upon it, and then there was a broad peaked, tiled, roof. The new build-
ing was exactly the same dimensions and built wholly of adobe. The
bricks were made on the ground under contract with Ghsneral Bartholow.

Q. Well, you had no timber out of which to make houses T — A. Not
except by going to this enormous expense in bringing logs and sawing
them up on the ground.

By Mr. Fostbb :

Q. Now state how much silver was obtained from the mines by reduc-
tion during your period as superintendent. — A. Just before leaving
there was a run of a small number of tons — how many I don't recollect;
I suppose about ten. It was shoveled down and thrown into the bat
tery, crushed, passed in the pans, was beneficiated and run into bars,
two bars.

Q. What was the value of that t — A. I did not take any value ; when
they came to me they looked like two bars of gold, and we all thought
it was an immense yield. I sent them, or took them over myself, to Mr.
Bice at San Dimas, who was in charge of the Durango Silver Mining
Company, and asked him to reduce them after first having them as-
sayed, and they found that there was a large admixture of base metal.
I then asked him to have them refined, and in return I had a planchaof
silver, and it was as thick as that [indicating] about in the middle with
a very slight dish to conform to the bottom of the furnace, and the plate
was fully as thick as that [indicating].

By the Chaibman :
Q. That is 18 inches across T — A. I should think fully 18 inches across,
and I should think in the middle of the plate it was 3 inches thick.
I had to have it cut in two pieces, as I was going to take it to New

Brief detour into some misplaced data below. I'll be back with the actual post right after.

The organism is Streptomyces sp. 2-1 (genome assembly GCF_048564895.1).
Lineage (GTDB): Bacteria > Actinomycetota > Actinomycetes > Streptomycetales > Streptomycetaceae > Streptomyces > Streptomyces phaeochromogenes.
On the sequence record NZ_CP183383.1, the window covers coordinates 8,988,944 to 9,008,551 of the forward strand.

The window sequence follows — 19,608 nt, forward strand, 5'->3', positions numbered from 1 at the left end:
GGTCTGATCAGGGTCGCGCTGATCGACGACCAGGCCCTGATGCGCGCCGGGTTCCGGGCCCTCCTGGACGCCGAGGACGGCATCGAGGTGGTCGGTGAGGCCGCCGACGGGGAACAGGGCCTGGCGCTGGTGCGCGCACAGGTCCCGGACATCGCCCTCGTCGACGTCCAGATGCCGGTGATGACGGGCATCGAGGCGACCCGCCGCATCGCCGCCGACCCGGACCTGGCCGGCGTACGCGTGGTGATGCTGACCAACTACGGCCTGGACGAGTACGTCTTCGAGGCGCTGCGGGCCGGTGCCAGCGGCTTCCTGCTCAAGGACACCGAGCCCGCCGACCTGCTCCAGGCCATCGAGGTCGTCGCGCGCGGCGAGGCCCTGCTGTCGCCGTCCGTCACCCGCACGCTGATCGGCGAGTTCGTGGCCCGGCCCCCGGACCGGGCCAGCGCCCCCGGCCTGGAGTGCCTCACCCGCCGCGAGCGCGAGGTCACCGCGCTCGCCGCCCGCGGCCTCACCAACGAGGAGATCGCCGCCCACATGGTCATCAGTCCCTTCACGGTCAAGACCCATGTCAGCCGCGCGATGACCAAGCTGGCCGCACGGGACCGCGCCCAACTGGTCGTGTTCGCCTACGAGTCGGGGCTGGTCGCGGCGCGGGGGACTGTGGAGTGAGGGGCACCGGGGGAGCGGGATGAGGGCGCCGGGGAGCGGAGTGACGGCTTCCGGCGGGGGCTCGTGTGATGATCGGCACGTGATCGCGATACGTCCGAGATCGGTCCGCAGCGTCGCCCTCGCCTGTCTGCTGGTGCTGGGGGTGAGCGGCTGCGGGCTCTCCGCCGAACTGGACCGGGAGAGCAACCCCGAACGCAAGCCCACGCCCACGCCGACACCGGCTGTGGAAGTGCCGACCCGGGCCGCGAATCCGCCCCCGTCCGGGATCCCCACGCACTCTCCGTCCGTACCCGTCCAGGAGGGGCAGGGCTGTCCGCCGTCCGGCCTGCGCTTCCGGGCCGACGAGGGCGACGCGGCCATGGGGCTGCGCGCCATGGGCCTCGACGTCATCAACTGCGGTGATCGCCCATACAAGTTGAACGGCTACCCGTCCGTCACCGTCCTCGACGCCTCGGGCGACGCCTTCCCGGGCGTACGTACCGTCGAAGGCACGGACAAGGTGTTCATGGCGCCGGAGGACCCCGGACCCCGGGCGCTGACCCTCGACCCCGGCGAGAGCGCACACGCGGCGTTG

York to show it to Mr. G^rth. I called in the blacksmith and had it
cut in two pieces, which I packed in a pack-saddle, one each side, and
in entering Mazatlan they were taken f¥om me. They were afterwards
recovered and sent to New York. What the value proved to be I do
not know. If I have ever been informer! it has escaped me. It was
represented to be small, I think.

By Mr. Fostbb:
Q. Oan you approximate the value t — A. No, sir, I can not; some-
where near $300 it is said. I don't know.

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Q. How does that correspond with yoar recollection? — A. I did not
assay them or weigh them.

Q. Well yon conld form an idea whether it was $100 or $1,000, could
yoa notT — A. Well, looking at them, I thought when they were taken
from me I had vastly more than that, for I trusted there was largely of
gold in it. 1 thought that and was surprised when they told me it
only turned out so small. I never saw them afterwards.

Q. Did you take any other silver from the mine than that reduction
you describe I — A. I never have; I left immediately afterwards.

Q. And that was the only result the company received from the
mine T — A. Up to that time.

Mr. Foster. 1 want now to enter a little upon his estimate of the
character of the ores.

The Chairman. Before you enter upon that allow me to ask a few
questions in order that I may comprehend exactly. Was that the first